Friday, 11 March 2016


Panos Sialakas is a Depeche Mode fan who lives in Athens, Greece. If there is ever a Depeche Mode fact you need checked ask him, as I've not yet discovered something he doesn't know about the band. I use him to check things I'm not sure about when I write and his help with my blog has saved me from offending the Black Swarm on a number of occasions. He also feels entirely free to correct me even when I don't ask, but that's fine by me.  He was an obvious choice for a guest spot and so, here's Panos' piece called "Black Celebration - The Game Changer."

For me one of the most drastic changes came with Black Celebration. From then on, all of our albums sort of have a thread to them for me. And I pretty much like everything that we've put out since then” – Martin Gore, The Singles 86>98 EPK

Black Celebration, the game changer. At a time where Daniel Miller was expecting more hits from them, Depeche said no to their mentor and turned their backs completely to what was popular on the market at the time by producing an atmospheric, dark electronic record that would prove to be a fan favourite for the years to come.

Whenever there’s a poll about the favourite Depeche records, Black Celebration is almost in everyone’s top 3. It may not be the one with the most number ones, that’s obviously Violator, but almost all fans would pick Black Celebration as a top choice. And that started from its release day, because Black Celebration managed to capture and express the feelings of thousands of kids around Europe and America. No bullshit about love or politics, just wondering about relationships (where love starts and ends, same with lust), daily issues (family, friends, unemployment, future, death), world problems (Princess Di…).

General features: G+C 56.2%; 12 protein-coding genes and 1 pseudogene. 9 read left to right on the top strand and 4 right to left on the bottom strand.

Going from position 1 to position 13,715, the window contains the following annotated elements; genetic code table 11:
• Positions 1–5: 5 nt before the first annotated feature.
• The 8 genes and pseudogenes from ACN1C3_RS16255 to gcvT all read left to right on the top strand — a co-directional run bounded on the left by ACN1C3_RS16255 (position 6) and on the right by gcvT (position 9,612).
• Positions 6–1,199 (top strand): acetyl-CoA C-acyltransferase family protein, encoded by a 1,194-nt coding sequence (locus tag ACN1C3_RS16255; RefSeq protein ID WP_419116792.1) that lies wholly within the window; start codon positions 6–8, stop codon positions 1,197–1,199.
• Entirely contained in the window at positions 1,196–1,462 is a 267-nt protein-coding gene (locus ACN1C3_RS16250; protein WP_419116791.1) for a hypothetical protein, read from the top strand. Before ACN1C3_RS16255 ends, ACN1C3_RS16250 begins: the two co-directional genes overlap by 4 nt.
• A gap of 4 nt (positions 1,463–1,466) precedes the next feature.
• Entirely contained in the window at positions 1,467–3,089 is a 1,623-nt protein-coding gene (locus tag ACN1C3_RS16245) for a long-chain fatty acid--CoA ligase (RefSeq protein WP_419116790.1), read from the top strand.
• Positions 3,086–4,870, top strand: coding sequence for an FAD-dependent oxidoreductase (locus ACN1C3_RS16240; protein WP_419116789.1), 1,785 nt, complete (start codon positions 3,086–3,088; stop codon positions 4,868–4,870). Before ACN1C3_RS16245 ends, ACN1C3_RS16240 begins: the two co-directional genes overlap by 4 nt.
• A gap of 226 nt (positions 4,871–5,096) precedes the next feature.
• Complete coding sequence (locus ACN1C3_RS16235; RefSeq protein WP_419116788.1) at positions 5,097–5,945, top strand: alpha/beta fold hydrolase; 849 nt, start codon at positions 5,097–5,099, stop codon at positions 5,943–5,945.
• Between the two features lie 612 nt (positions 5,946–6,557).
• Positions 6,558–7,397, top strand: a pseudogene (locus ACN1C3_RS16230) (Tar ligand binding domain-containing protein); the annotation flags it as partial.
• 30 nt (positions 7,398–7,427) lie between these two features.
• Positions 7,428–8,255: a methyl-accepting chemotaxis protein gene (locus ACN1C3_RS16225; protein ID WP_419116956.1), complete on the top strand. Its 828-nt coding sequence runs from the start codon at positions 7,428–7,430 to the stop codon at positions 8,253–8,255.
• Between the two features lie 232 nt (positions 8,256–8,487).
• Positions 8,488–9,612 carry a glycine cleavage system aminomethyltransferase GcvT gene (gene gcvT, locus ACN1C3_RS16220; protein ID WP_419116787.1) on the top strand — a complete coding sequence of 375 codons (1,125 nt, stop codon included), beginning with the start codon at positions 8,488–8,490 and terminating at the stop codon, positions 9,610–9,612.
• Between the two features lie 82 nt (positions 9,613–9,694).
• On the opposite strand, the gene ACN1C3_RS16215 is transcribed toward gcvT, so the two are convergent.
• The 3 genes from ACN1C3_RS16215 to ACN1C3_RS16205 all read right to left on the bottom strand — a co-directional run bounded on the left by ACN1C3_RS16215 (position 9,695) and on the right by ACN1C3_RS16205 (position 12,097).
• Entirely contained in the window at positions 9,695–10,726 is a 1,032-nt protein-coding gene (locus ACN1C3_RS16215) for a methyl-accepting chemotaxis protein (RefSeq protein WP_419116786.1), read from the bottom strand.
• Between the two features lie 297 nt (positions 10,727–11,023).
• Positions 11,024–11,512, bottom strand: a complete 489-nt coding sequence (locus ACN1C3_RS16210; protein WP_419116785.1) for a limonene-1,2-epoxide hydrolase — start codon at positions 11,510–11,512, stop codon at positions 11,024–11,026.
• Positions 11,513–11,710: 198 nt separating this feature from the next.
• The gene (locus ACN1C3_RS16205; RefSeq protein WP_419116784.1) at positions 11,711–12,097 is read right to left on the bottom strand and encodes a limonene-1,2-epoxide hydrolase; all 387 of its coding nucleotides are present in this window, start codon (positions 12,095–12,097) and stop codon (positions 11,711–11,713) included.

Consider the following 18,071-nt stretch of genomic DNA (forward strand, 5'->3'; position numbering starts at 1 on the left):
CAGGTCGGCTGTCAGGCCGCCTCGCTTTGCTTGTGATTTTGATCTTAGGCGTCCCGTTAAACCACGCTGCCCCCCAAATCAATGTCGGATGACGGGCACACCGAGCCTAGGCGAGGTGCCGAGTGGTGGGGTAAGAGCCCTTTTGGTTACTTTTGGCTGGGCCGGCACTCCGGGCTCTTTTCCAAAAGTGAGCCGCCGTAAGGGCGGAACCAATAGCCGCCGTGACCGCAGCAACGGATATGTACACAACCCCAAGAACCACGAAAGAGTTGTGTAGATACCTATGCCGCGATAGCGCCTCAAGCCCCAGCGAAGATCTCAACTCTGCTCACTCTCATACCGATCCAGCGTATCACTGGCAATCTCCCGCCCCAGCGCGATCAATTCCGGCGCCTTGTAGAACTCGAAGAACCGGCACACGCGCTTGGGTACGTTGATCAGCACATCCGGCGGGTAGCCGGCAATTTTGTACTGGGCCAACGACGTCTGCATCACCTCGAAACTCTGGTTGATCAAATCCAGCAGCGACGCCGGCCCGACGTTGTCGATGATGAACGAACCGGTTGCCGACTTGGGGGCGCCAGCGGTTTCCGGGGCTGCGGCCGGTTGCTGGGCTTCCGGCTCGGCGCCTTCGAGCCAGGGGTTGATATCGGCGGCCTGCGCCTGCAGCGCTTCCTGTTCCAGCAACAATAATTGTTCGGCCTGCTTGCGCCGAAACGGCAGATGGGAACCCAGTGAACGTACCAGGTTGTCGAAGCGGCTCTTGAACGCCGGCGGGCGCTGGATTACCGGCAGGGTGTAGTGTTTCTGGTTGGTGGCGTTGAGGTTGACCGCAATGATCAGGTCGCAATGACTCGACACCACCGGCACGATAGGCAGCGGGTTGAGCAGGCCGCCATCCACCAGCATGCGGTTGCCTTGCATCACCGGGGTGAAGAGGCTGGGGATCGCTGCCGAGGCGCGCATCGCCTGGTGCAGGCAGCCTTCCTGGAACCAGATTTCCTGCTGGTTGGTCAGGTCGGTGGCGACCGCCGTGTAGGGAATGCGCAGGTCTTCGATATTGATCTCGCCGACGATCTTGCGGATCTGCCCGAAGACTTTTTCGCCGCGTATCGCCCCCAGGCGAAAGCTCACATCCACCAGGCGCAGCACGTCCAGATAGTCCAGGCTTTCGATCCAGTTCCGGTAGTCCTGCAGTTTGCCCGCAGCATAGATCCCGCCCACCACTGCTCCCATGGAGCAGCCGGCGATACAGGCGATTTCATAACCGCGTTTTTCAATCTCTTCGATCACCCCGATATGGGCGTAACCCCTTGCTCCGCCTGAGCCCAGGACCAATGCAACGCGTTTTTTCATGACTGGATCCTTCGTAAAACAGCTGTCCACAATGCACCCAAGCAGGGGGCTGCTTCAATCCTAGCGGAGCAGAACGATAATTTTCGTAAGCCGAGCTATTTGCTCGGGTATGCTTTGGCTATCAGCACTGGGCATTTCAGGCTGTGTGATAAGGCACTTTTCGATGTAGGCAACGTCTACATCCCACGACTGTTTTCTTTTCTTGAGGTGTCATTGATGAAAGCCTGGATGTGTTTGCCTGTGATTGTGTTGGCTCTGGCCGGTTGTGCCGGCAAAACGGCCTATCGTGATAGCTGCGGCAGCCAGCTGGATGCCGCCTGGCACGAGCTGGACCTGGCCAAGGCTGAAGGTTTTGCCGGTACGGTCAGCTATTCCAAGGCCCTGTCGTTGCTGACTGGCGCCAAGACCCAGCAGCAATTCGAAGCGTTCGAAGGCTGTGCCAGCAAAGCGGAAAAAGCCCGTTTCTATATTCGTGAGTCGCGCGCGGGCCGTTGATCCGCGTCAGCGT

The result? A fine record that pushed Depeche to the big league in the UK and Europe plus playing more and more important venues in the US, without any serious support by their record label there, just mouth to mouth support from fans and certain radio people. With Black Celebration Depeche became world’s best music secret. From this point though, it was just a question of time until the band reached world domination status. Over the next  3-4 years it happened, with their music and their fanbase loyalty, developed in part because of Black Celebration, as their strongest weapons.

On a personal note, I always think of Black Celebration as a concept record. Something like the story of a young couple trying to deal with their relationship and the environment surrounding it with a strong hint of pessimism coming from the certain colour, black, of the opening song up to the naivety (remember, they were still very young at this point) of the closer New Dress.

I'm sure Martin and the band didn't have that particular concept in mind when writing and recording the record respectively. But that’s one important element of great records (and art in general) -  to give the freedom to the audience to interpret the final result in any way it suits them.

And yes, there is no doubt that Black Celebration falls in that category of great records. 30 whole years after its release and it still sounds so fulfilling and inspiring, an important record not just for Depeche, but for the electronic and the alternative scene in general.

Follow Panos on Twitter and on his blog ( for more of his Mode and music thoughts. 

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